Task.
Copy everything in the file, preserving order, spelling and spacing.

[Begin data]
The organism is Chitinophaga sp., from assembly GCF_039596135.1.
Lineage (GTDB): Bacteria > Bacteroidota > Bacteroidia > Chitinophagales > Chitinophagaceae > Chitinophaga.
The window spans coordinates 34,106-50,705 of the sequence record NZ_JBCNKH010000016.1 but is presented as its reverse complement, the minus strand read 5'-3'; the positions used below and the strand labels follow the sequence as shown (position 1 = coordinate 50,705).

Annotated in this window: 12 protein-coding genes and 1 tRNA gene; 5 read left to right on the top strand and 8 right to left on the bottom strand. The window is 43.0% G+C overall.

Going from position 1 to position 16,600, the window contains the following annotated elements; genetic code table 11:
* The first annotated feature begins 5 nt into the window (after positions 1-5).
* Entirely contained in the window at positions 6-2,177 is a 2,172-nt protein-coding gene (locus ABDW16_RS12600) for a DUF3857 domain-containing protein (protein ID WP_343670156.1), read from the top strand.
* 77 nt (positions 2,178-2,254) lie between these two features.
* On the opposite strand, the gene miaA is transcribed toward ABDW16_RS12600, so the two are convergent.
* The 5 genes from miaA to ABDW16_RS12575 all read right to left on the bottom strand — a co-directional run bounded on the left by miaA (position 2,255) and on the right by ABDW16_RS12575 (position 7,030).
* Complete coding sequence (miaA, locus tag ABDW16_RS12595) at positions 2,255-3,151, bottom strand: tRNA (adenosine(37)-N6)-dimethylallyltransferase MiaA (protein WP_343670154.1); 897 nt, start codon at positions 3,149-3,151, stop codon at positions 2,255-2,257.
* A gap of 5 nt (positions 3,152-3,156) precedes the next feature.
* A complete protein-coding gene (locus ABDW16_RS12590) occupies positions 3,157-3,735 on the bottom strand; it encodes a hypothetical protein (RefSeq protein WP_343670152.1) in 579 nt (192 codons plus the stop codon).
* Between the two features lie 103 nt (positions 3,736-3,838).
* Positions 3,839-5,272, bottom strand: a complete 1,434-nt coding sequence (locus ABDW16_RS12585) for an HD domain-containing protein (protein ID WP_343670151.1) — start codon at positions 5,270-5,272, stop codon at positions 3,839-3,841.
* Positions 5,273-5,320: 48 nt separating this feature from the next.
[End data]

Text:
The organism is Chitinophaga sp., from assembly GCF_039596135.1.
Lineage (GTDB): Bacteria > Bacteroidota > Bacteroidia > Chitinophagales > Chitinophagaceae > Chitinophaga.
The window spans coordinates 34,106-50,705 of the sequence record NZ_JBCNKH010000016.1 but is presented as its reverse complement, the minus strand read 5'-3'; the positions used below and the strand labels follow the sequence as shown (position 1 = coordinate 50,705).

Annotated in this window: 12 protein-coding genes and 1 tRNA gene; 5 read left to right on the top strand and 8 right to left on the bottom strand. The window is 43.0% G+C overall.

Going from position 1 to position 16,600, the window contains the following annotated elements; genetic code table 11:
* The first annotated feature begins 5 nt into the window (after positions 1-5).
* Entirely contained in the window at positions 6-2,177 is a 2,172-nt protein-coding gene (locus ABDW16_RS12600) for a DUF3857 domain-containing protein (protein ID WP_343670156.1), read from the top strand.
* 77 nt (positions 2,178-2,254) lie between these two features.
* On the opposite strand, the gene miaA is transcribed toward ABDW16_RS12600, so the two are convergent.
* The 5 genes from miaA to ABDW16_RS12575 all read right to left on the bottom strand — a co-directional run bounded on the left by miaA (position 2,255) and on the right by ABDW16_RS12575 (position 7,030).
* Complete coding sequence (miaA, locus tag ABDW16_RS12595) at positions 2,255-3,151, bottom strand: tRNA (adenosine(37)-N6)-dimethylallyltransferase MiaA (protein WP_343670154.1); 897 nt, start codon at positions 3,149-3,151, stop codon at positions 2,255-2,257.
* A gap of 5 nt (positions 3,152-3,156) precedes the next feature.
* A complete protein-coding gene (locus ABDW16_RS12590) occupies positions 3,157-3,735 on the bottom strand; it encodes a hypothetical protein (RefSeq protein WP_343670152.1) in 579 nt (192 codons plus the stop codon).
* Between the two features lie 103 nt (positions 3,736-3,838).
* Positions 3,839-5,272, bottom strand: a complete 1,434-nt coding sequence (locus ABDW16_RS12585) for an HD domain-containing protein (protein ID WP_343670151.1) — start codon at positions 5,270-5,272, stop codon at positions 3,839-3,841.
* Positions 5,273-5,320: 48 nt separating this feature from the next.